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Session to outline nutrition interventions that work


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3 minutes

Nutrition is a key element in diabetes prevention and treatment. The problem isn’t knowing what to do in terms of dietary habits, but how to help people actually do it.

Grace E. Shearrer, PhD
Grace E. Shearrer, PhD

“We have known for decades that type 2 diabetes is related to over or poor nutrition,” said Grace E. Shearrer, PhD, Assistant Professor of Human Nutrition and Food at the University of Wyoming. “But it turns out that stopping over nutrition or poor nutrition is a lot harder than eating into it.”

Dr. Shearrer will discuss gamifying nutrition as one of three novel approaches to be presented during The Future of Diabetes Nutrition Interventions—Innovation in Practice on Sunday, June 23, from 3:15 p.m. – 4:15 p.m. ET in Room W415B, the Valencia Ballroom, of the Orange County Convention Center. For registered meeting participants, the session also will be livestreamed on the virtual meeting platform and will be available on-demand following the 84th Scientific Sessions.

Telling people what to eat and what not to eat seldom changes eating behavior.

“Palatable foods engage our reward systems,” Dr. Shearrer said. “So instead of pushing against the reward system in the brain, what if we use it to our advantage? Gamification taps into our endogenous rewards systems to redirect behaviors. A lot of providers fumble with behavioral interventions with kids. Gamification gives them a tool—games—that teens already know and respond to. It’s one more way to encourage behavior change.”

Elise Mitchell, MS, MPH
Elise Mitchell, MS, MPH

Gamification is just one approach to integrating social determinants of health into nutrition intervention. Another approach is to issue produce prescriptions for patients who need help accessing or affording fruits and vegetables.

In this approach, providers identify patients experiencing food insecurity and who have a qualifying condition such as diabetes, then write a prescription for fresh produce. The prescription goes to a community-based partner organization with funding to fill the prescription through participating sites like grocery stores, farmers markets, and community-supported agriculture providers. Organizations may provide Supplemental Nutrition Assistant Programs (SNAP) enrollment and other food assistance.

“This Food Is Medicine program has taken off nationally through the Gus Schumacher Nutrition Incentive Program,” said Elise Mitchell, MS, MPH, Project Manager for Produce Prescription Programs at the Center for Nutrition and Health Impact. “We are working on a study, supported by an ADA translational award, to collect data from intervention and control groups nationally to understand the impact of these produce prescriptions across the United States on diabetes outcomes. Community-based nutrition support can be a powerful tool for improving health.”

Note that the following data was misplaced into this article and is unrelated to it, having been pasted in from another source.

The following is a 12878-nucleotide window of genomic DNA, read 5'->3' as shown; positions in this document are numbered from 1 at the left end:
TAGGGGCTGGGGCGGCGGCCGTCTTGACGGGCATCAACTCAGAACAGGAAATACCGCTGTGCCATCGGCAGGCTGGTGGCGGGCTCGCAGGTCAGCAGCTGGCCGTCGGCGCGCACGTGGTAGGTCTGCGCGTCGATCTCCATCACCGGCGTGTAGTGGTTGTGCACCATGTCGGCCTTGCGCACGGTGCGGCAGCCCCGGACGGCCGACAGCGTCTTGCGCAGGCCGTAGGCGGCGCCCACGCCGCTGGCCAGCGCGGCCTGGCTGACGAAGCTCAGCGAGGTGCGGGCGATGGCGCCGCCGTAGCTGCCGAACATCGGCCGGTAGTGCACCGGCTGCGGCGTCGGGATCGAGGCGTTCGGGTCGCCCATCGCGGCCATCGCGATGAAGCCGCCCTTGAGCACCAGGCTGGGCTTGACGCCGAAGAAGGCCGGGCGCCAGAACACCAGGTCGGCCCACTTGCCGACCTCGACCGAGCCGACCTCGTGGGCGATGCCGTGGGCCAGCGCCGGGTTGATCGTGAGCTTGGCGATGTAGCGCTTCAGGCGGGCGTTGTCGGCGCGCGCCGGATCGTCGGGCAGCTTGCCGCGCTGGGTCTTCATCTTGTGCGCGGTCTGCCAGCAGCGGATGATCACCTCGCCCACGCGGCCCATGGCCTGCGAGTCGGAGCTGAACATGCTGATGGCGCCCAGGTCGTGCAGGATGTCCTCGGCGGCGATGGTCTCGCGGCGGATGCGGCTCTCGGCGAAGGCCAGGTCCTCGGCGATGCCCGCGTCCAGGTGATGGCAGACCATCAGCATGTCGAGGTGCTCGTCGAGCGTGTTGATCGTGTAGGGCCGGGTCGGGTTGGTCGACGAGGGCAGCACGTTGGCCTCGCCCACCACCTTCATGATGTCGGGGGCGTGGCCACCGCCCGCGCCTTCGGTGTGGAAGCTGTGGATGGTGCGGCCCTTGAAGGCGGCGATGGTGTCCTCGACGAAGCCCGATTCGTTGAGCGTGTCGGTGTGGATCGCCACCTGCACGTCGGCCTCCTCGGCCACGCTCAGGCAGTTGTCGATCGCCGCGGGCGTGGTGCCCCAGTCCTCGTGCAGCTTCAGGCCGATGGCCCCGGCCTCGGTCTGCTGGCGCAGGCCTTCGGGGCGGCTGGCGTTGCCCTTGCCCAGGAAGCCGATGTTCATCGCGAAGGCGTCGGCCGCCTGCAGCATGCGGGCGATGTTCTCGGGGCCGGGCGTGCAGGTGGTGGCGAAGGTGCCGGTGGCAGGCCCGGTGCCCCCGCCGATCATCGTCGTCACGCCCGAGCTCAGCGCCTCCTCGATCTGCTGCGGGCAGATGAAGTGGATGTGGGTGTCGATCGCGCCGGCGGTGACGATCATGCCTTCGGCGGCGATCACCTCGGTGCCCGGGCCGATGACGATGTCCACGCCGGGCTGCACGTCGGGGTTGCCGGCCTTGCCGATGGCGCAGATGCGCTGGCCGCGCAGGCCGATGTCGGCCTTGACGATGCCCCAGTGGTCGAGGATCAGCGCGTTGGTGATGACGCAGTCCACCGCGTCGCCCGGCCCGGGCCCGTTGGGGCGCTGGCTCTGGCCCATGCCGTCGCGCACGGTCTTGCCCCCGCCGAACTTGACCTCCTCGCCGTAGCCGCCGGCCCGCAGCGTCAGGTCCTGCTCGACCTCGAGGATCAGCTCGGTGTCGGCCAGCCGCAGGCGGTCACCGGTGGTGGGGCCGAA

Mitchell will discuss how produce prescriptions can help achieve a sustainable impact on individuals and communities.

Different communities face different challenges. Some areas may be food deserts. Transportation problems can make it difficult to get to grocery stores. Not everyone has access to a fully stocked kitchen or adequate cooking skills. Medical nutrition therapy from a registered dietician nutritionist, like any other therapy, must be tailored to individual needs.

Sarah A. Stoltz, PhD, MS, RDN, CDCES
Sarah A. Stoltz, PhD, MS, RDN, CDCES

“Diabetes is impacted by all aspects of life,” said Sarah A. Stoltz, PhD, MS, RDN, CDCES, Assistant Professor of Food Science and Human Nutrition at Colorado State University. “Social drivers of health, things like housing insecurity, financial instability, and food insecurity, are getting more attention. If someone with diabetes is living in a food insecure household, all the education in the world might not move the needle on improving their outcomes. Coupling nutrition education with a resource to mitigate food insecurity makes sense.”

The key is working with communities to understand unique local needs and create local solutions, said Dr. Stoltz, who will discuss multilevel interventions to improve type 2 diabetes outcomes. Working with American Indian and Alaska Native communities, she has found that local communities are well aware of their local nutrition needs and often have solutions.

“The solution isn’t going to look the same across any two communities, but communities often know what the solution should look like in their own space,” she said.

Get On-Demand Access to the Scientific Sessions

There is still time to register for on-demand access to learn about the latest advances in diabetes research, prevention, and care presented at the 84th Scientific Sessions. Select session recordings will be available through Aug. 26.